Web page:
RaveThe Wall Street Journal... eminently readable ... Despite its title, Burning the Books is concerned as much with the building and maintaining of libraries as with their annihilation. It is essential reading for anyone concerned with libraries and what Mr. Ovenden outlines as their role in \'the support of democracy, the rule of law and open society.\' He takes care to emphasize the remarkable resiliency with which libraries can be revived after their looting and destruction in times of war or revolution, often with added safeguards and renewed sense of purpose.
PositiveThe Wall Street Journal... presents a fascinating, and until now little-known, story. Writing in an engaging style, Ms. Peiss synthesizes an array of historical details, intriguing personalities and byzantine bureaucratic divisions into a coherent narrative. She explains how heroic librarians not only aided the war effort—delivering intelligence about fascist technology, propaganda and infrastructure—but also altered the practice of librarianship, ushering in an era of mass foreign acquisitions and widespread microfilm use, as well as giving urgent focus to the rapid extraction of vital information rather than the simple storage of data. The history of librarianship isn’t as quiet as some of us might believe.
PositiveThe Washington PostThroughout it all, the reader encounters passages of breathtaking beauty ... though Jamie always finds herself relentlessly tugged away from primordial beauty toward anxieties of the modern world and a looming sense of catastrophe, the immediacy of her surroundings giving way to a geologic sense of time.
MixedThe Contemporary Poetry ReviewIn Seidel’s poetry, privilege and wealth do not effectively insulate the speaker from third-world genocide, terrorism, and starvation; quite the opposite—those horrors are amplified ... On the positive side of the ledger, he takes risks utterly unthinkable, even as merely mutinous provocation, in an academic workshop. The effect is gratifying but somehow out of proportion ... At other times, he suffers clear defeats, and his internal rhymes begin to sound clotted and finally cloying.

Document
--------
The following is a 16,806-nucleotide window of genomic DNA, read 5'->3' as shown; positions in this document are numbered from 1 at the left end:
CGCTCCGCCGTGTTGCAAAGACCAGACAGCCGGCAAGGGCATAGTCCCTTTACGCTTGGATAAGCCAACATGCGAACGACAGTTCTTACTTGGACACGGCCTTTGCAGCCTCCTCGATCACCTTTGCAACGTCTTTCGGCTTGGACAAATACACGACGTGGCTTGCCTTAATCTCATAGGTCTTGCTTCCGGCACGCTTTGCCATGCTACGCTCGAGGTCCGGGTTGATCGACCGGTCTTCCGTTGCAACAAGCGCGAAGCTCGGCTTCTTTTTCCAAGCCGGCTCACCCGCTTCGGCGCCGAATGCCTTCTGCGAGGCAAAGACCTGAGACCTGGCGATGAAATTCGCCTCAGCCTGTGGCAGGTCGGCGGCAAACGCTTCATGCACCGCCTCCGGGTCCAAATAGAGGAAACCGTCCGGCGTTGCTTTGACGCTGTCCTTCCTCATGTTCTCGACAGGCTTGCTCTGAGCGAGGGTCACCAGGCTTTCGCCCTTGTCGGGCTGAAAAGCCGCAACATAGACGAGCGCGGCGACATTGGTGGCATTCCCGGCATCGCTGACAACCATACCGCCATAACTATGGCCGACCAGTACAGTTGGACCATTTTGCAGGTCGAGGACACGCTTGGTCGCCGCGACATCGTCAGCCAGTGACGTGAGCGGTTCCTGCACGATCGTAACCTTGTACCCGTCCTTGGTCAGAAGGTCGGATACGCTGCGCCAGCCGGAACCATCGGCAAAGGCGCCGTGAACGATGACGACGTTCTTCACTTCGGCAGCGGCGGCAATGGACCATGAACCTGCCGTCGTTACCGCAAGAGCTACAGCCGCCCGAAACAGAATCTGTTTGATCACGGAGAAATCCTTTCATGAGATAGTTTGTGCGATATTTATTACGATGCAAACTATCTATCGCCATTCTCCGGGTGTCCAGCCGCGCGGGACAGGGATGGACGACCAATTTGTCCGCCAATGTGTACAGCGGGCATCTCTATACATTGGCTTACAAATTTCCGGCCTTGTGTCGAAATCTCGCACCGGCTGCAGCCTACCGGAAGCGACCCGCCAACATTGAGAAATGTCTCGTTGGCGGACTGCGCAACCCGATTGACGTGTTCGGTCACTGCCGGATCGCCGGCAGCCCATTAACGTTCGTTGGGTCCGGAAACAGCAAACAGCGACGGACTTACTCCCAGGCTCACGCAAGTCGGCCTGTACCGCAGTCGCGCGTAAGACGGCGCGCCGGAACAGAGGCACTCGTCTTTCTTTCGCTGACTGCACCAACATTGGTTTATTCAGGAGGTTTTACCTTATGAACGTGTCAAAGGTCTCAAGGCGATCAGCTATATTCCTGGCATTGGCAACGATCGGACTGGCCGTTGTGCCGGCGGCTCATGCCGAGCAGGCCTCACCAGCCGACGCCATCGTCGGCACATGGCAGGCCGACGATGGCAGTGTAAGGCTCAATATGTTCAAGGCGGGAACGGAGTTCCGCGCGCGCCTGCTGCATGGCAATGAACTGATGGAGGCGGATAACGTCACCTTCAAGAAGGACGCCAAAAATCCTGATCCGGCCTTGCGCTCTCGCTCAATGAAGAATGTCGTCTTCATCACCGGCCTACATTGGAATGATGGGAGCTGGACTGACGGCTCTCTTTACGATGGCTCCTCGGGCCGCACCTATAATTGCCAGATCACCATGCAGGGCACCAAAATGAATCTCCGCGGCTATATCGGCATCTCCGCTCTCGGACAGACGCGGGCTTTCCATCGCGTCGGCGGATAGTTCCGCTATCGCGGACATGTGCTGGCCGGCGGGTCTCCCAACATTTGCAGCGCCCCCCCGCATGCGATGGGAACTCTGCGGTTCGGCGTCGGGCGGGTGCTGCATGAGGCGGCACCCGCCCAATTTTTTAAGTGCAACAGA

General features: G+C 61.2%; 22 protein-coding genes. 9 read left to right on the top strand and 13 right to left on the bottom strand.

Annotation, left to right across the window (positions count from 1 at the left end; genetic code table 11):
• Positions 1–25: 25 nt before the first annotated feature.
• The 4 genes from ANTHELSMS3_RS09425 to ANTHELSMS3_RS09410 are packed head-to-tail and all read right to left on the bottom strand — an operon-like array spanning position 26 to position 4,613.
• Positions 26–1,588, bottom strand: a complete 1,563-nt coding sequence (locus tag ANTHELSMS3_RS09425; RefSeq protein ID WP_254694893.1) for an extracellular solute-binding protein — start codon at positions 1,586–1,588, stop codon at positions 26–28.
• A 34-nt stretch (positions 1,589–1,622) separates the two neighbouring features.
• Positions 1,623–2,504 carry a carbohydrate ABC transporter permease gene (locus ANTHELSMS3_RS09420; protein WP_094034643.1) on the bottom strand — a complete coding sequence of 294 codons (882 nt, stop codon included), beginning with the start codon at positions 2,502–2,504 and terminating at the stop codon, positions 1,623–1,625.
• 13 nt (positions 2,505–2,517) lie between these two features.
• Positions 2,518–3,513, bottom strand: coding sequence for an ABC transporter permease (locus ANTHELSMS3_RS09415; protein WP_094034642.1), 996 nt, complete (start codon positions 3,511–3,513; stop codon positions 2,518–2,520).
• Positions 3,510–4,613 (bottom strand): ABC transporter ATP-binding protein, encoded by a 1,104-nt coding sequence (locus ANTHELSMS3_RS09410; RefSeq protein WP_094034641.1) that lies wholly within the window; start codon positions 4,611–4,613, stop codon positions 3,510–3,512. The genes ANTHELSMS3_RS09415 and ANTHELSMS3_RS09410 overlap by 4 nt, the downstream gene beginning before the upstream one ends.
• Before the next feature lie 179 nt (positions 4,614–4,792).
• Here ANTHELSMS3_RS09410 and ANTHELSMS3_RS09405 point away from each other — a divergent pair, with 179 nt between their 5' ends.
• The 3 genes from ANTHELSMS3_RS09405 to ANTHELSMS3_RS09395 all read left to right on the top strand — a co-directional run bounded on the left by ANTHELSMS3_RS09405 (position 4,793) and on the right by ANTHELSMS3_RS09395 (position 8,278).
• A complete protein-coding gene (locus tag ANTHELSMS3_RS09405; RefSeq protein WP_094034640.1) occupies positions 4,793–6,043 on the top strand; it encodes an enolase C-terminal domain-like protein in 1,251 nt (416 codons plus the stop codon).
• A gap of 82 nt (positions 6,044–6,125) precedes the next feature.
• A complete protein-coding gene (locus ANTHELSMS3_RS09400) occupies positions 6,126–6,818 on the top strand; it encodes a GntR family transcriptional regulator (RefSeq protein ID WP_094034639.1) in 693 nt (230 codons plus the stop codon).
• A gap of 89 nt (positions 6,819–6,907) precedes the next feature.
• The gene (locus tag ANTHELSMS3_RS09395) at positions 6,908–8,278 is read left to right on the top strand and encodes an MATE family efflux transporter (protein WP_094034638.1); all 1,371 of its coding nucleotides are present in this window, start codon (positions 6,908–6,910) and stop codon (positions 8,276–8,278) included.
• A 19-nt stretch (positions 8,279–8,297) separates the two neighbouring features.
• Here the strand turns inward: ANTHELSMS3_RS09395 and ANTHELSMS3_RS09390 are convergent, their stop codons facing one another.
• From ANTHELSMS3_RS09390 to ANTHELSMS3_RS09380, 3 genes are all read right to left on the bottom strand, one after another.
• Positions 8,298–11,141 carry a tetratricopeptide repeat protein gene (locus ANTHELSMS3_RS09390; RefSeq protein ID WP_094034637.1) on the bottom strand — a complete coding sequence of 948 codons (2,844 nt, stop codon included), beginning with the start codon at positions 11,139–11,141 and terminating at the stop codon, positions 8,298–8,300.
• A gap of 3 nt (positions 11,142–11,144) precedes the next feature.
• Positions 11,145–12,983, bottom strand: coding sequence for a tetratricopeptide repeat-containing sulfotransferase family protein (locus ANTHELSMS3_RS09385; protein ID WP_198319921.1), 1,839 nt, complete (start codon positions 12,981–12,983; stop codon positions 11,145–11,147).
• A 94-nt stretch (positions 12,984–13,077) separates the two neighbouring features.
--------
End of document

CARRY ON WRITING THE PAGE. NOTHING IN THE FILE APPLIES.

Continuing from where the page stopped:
RaveThe Wall Street Journal...superb ... Mr. Wilson-Lee’s smartly written book takes in almost the whole of the Renaissance ... Mr. Wilson-Lee reminds us that a library is not merely an accumulation of books but the enlightened and often maddeningly complex systems that make the knowledge they preserve useful. The Catalogue of Shipwrecked Books affords an intriguing glimpse into the Renaissance mind and its rage for order, as well as a beguiling preview of the modern library and, very possibly, what lies beyond.
RaveThe Washington PostIn all, this is a mesmerizing study of books by despots great and small, from the familiar to the largely unknown ... Kalder’s survey of the bizarre library of dictator literature might easily leave a reader shaken, even dejected. The badness of these books, and their effects, is almost impossible to fathom ... Luckily, Kalder maintains a skeptical sense of humor throughout.